PubMed 15282192

Referenced in Channelpedia wiki pages of: none

Automatically associated channels: Kv2.1

Title: Biophysical characterization of zebrafish connexin35 hemichannels.

Authors: Virginijus Valiunas, Rickie Mui, Elizabeth McLachlan, Gunnar Valdimarsson, Peter R Brink, Thomas W White

Journal, date & volume: Am. J. Physiol., Cell Physiol., 2004 Dec , 287, C1596-604

PubMed link:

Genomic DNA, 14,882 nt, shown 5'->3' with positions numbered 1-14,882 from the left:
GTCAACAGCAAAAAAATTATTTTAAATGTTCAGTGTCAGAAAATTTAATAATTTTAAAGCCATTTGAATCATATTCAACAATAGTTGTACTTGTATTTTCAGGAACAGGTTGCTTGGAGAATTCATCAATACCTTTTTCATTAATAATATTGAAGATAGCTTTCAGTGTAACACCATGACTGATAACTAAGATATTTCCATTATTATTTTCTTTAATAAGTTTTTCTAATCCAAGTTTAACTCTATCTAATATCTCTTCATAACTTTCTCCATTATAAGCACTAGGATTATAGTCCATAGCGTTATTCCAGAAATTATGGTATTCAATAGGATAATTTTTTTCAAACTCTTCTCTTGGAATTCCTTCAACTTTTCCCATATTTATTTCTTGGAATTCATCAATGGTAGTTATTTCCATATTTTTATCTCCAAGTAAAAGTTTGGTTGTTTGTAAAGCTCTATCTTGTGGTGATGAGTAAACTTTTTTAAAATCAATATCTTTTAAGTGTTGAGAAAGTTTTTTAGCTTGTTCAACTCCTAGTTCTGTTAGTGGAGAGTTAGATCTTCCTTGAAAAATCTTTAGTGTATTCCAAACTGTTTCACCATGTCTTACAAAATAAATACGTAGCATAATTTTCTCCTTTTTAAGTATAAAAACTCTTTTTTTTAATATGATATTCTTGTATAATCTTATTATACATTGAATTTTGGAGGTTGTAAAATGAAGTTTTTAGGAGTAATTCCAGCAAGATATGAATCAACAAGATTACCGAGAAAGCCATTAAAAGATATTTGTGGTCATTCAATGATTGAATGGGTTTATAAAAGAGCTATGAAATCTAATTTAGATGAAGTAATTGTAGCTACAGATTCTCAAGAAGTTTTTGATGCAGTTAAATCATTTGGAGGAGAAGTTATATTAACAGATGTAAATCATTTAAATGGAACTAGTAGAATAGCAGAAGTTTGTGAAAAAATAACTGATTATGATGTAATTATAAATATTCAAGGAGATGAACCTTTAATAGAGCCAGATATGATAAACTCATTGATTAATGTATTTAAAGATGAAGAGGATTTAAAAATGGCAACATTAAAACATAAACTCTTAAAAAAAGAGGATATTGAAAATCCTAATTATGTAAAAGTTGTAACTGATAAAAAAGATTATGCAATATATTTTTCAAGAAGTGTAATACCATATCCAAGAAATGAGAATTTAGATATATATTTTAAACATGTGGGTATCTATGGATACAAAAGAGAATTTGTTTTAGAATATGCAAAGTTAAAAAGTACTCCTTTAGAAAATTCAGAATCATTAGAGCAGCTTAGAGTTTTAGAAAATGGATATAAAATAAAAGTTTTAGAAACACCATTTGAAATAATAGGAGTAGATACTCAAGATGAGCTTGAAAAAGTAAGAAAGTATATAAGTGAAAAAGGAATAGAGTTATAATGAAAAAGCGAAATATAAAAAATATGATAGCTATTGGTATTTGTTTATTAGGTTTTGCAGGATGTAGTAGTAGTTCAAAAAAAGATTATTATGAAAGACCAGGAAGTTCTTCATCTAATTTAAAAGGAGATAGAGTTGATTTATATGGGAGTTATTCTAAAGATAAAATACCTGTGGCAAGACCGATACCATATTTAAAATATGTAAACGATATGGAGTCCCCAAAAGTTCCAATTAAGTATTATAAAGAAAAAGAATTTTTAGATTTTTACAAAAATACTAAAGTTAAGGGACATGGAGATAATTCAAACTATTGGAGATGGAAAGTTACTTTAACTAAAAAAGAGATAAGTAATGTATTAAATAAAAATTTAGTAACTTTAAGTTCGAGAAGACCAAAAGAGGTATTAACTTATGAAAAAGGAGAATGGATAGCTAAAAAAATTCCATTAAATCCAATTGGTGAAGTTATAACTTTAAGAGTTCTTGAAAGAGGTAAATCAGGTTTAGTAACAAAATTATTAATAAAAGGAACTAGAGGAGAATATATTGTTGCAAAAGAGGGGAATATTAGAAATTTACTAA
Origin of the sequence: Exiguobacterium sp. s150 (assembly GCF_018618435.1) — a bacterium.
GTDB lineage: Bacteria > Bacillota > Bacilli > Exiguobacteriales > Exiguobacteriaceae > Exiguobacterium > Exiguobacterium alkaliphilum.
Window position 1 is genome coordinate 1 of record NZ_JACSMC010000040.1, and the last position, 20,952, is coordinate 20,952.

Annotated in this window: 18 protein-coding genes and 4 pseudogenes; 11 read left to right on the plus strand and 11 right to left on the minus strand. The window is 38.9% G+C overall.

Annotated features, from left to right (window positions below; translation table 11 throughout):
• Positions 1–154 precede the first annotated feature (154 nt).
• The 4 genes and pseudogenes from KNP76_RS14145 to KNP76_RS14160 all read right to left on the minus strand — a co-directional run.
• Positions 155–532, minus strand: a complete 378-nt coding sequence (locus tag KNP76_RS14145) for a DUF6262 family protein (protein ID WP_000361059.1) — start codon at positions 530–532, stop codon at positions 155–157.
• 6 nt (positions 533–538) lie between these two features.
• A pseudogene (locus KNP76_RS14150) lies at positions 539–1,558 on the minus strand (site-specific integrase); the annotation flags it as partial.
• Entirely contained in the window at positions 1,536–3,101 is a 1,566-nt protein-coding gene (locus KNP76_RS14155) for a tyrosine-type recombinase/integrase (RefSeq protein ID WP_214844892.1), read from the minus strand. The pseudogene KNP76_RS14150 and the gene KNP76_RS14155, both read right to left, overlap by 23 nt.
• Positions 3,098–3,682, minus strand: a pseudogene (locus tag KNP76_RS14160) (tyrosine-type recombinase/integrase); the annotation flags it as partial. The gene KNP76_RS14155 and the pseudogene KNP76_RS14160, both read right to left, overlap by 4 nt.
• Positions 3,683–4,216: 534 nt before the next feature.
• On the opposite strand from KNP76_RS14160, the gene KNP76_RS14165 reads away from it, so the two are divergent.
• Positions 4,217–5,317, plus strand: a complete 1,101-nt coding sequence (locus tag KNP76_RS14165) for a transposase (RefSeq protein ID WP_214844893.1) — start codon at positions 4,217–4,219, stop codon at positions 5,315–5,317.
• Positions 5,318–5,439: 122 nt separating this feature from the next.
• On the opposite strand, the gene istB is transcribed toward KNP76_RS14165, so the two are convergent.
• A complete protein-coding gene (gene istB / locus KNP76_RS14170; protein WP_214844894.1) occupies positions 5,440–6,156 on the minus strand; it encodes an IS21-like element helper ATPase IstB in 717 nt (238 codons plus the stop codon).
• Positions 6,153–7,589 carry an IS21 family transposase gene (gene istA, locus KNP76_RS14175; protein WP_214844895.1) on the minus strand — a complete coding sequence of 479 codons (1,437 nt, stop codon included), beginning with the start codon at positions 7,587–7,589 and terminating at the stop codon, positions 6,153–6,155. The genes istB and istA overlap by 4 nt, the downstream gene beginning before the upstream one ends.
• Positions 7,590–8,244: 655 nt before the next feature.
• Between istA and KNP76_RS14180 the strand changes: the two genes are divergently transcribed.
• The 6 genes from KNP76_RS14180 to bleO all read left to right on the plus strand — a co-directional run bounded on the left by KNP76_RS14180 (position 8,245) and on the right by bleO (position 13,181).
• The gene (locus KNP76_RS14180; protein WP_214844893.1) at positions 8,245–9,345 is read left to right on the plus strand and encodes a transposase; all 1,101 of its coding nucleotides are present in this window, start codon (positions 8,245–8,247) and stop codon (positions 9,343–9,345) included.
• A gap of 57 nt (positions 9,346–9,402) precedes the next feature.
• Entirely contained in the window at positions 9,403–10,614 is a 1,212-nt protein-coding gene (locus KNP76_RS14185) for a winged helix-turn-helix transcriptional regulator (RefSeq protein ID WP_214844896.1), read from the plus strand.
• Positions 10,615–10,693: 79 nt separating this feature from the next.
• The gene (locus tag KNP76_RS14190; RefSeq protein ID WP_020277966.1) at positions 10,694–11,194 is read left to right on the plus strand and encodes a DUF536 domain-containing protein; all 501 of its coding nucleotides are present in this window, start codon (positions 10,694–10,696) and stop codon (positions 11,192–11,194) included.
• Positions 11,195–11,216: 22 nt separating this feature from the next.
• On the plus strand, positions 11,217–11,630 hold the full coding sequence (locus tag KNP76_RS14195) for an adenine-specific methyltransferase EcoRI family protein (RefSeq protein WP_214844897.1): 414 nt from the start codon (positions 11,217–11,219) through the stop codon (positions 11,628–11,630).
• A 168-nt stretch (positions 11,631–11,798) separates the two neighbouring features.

A subset of connexins can form unopposed hemichannels in expression systems, providing an opportunity for comparison of hemichannel gating properties with those of intact gap junction channels. Zebrafish connexin35 (Cx35) is a member of the Cx35/Cx36 subgroup of connexins highly expressed in the retina and brain. In the present study, we have shown that Cx35 expression in Xenopus oocytes and N2A cells produced large outward whole cell currents on cell depolarization. Using whole cell, cell-attached, and excised patch configurations, we obtained multichannel and single-channel current recordings attributable to the Cx35 hemichannels (I(hc)) that were activated and increased by stepwise depolarization of membrane potential (V(m)) and deactivated by hyperpolarization. The currents were not detected in untransfected N2A cells or in control oocytes injected with antisense Cx38. However, water-injected oocytes that were not treated with antisense showed activities attributable to Cx38 hemichannels that were easily distinguishable from Cx35 hemichannels by a significantly larger unitary conductance (gamma(hc): 250-320 pS). The gamma(hc) of Cx35 hemichannels exhibited a pronounced V(m) dependence; i.e., gamma(hc) increased/decreased with relative hyperpolarization/depolarization (gamma(hc) was 72 pS at V(m) = -100 mV and 35 pS at V(m) = 100 mV). Extrapolation to V(m) = 0 mV predicted a gamma(hc) of 48 pS, suggesting a unitary conductance of intact Cx35 gap junction channels of approximately 24 pS. Channel gating was also V(m) dependent: open time declined with negative V(m) and increased with positive V(m). The ability to break down the complex gating of intact intercellular channels into component hemichannels in vitro will help to evaluate putative physiological roles for hemichannels in vivo.